Wednesday 25 May 2016

Dying For Latvia?

Preparing For War: Nato forces in the former Soviet republic of Latvia as part of the 2014 "Silver Arrow" military exercises in the Baltic states. Such naked demonstrations of Nato's extended reach - right up to the borders of the Russian Federation - risk plunging the world into a full-scale nuclear war. Which poses the question: Is Western Civilisation really prepared to incinerate itself for ... Latvia?
A WEEK AGO, in London, the United Kingdom moved a step closer to war with the Russian Federation. Launching his book, 2017: War With Russia, General Sir Richard Shirreff (Retd) exhorted the Nato powers to dramatically increase their military presence along Russia’s borders – or risk its opportunistic invasion of the tiny Baltic state of Latvia. Shirreff’s dire predictions, informed by his time as Nato’s deputy-commander, are intended to be taken seriously.
We would be wise to do so: not for the reasons Shirreff is putting forward, but because the appearance of literature such as 2017: War With Russia has a very worrying precedent. In the years leading up to the outbreak of the First World War, the British people were assailed by a deluge of newspaper and magazine articles identifying Germany as Great Britain’s imminent assailant. The virulently anti-German publisher, Alfred Harmsworth, even went so far as to commission anti-German novels. The title of the most popular example, The Invasion of 1910, even bears an unhealthily close resemblance to Shirreff’s novel.
The motivation behind this sort of war propaganda – past and present – arises out of concerns in elite circles that military spending has fallen to levels inconsistent with the maintenance of national security. Published in 1906, The Invasion of 1910 was credited by the authors of the 2001 study, Dressing Up For War, with “inducing an atmosphere of paranoia, mass hysteria and Germanophobia that would climax in the Naval Scare of 1908–09”. This latter event, also whipped-up by the British press, precipitated a full-scale (and extremely profitable) arms race with the German Empire.
As Deputy-Commander of Nato, Shirreff aroused the ire of the British Secretary of Defence, Phillip Hammond, by publicly declaring the Cameron Government’s cutbacks in military spending to be a “dangerous gamble”. The retired General was not alone. His fear, that inadequate funding will lead to an anaemic Nato, is shared by many other military leaders across Europe.
Their greatest fear, however, is irrelevance. That Nato may no longer possess a legitimate purpose has haunted its commanders ever since the fall of the Soviet Union in 1991. US Presidential hopeful, Donald Trump’s, publicly voiced scepticism about Nato’s continued relevance will not have allayed their fear. (It is, surely, no accident that the US President who rides to Europe’s rescue in Shirreff’s novel is a woman!)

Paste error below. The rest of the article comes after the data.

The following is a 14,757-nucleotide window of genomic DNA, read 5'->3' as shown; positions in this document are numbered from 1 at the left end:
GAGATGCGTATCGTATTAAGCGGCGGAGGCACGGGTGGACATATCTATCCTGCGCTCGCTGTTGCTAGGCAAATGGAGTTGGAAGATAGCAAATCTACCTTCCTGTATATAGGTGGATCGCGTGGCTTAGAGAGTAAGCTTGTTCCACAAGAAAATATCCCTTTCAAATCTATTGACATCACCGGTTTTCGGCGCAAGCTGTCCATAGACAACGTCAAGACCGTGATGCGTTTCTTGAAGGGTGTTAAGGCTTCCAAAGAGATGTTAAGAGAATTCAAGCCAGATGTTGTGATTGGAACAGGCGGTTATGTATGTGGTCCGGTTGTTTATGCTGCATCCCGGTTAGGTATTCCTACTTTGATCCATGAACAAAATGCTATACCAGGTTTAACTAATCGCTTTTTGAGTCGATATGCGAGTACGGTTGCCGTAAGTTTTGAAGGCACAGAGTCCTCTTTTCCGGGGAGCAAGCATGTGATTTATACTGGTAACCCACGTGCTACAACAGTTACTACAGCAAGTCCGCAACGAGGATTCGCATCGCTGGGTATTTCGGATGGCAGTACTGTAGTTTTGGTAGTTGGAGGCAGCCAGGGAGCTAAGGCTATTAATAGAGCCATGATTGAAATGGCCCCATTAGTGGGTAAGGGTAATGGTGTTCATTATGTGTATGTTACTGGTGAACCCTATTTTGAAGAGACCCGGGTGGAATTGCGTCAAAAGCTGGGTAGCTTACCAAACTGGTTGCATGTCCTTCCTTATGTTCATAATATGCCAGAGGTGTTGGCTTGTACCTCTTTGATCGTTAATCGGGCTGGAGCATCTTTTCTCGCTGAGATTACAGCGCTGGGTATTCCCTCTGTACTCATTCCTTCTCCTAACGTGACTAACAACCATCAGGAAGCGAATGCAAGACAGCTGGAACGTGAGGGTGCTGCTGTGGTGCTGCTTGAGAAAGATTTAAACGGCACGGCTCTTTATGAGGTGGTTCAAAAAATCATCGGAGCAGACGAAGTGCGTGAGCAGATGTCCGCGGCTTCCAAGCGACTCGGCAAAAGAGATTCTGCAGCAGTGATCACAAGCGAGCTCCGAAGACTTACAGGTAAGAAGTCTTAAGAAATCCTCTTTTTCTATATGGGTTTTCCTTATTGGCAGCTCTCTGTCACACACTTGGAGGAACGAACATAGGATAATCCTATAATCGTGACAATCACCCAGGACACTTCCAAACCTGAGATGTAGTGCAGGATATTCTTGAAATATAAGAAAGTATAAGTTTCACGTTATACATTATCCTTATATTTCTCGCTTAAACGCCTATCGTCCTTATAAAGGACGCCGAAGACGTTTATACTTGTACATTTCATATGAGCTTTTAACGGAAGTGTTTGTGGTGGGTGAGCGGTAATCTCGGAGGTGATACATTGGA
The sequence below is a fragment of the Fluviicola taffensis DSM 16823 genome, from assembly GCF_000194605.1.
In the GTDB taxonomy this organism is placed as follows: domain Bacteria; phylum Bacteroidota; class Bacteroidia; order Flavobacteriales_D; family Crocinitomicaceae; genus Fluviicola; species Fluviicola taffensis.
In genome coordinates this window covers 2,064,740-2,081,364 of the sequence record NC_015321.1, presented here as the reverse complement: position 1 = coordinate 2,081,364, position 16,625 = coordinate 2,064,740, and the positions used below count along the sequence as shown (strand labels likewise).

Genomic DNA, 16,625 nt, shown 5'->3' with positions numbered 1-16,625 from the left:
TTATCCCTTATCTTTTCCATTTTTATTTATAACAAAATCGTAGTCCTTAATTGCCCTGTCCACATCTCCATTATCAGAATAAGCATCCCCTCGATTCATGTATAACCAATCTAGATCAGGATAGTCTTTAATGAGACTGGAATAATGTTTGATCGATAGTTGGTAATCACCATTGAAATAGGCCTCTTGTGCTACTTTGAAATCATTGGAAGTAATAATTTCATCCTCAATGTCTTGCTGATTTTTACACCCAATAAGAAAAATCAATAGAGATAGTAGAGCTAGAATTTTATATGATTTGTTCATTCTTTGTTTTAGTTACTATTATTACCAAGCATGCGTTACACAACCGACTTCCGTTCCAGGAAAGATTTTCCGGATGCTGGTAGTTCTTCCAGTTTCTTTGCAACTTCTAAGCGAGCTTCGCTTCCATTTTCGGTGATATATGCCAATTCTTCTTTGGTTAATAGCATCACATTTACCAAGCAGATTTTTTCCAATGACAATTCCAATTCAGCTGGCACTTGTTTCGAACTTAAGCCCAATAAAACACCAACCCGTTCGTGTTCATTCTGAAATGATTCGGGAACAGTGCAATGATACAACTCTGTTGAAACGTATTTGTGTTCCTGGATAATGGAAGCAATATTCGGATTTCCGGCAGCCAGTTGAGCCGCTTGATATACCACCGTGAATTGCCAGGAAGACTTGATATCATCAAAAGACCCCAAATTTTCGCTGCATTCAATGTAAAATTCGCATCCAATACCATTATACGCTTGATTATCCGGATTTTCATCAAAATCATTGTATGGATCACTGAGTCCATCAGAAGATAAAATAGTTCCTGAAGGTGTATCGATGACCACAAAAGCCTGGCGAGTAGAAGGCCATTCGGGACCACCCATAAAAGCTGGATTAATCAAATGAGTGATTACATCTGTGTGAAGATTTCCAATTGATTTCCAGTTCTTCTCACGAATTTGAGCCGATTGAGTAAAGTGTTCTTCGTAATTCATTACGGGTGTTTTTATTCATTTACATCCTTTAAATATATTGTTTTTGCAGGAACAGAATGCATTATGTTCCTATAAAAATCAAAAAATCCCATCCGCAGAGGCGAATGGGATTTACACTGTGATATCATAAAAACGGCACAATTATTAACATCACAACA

Of course, the disbanding of Nato would not be a nightmare for its generals only. It would also be a disaster for British, European and American arms manufacturers. In both cases, the prospect of a demilitarised central and eastern Europe could only have been extremely alarming. And yet, this was precisely the undertaking which the last Soviet President, Mikhail Gorbachev, believed he had extracted from US President George H. W. Bush, in return for terminating the Warsaw Pact and allowing a reunified Germany to remain a Nato member.
That the Nato alliance has, since 1991, been extended all the way to the borders of the Russian Federation, even incorporating the EU puppet-states of Latvia, Estonia and Lithuania (tiny “countries” which spring into existence during periods of Russian weakness, only to be reabsorbed into the territory of their giant neighbour the moment that weakness passes) is, therefore, strategically highly significant. Indeed, it is difficult to conceive of a more chilling demonstration of the enduring power of what US President Dwight Eisenhower called “the military-industrial complex” – and its European subsidiaries.
That Russia remains deeply aggrieved by what it regards (with some justification) as Nato’s anti-Russian expansionism is entirely unsurprising. Neither have its grievances with the West been in any way diminished by what it sees as the Nato powers’ donkey-deep involvement in the so-called “colour revolutions” which overthrew the Russia-friendly regimes of Georgia and Ukraine. In the latter case, Russia’s President, Vladimir Putin, felt sufficiently threatened by the prospect of an openly fascist EU and Nato member on his country’s doorstep, that he first annexed the strategically vital Crimean peninsula, and then extended his nation’s military protection to the Russian-speakers of Ukraine’s breakaway eastern provinces.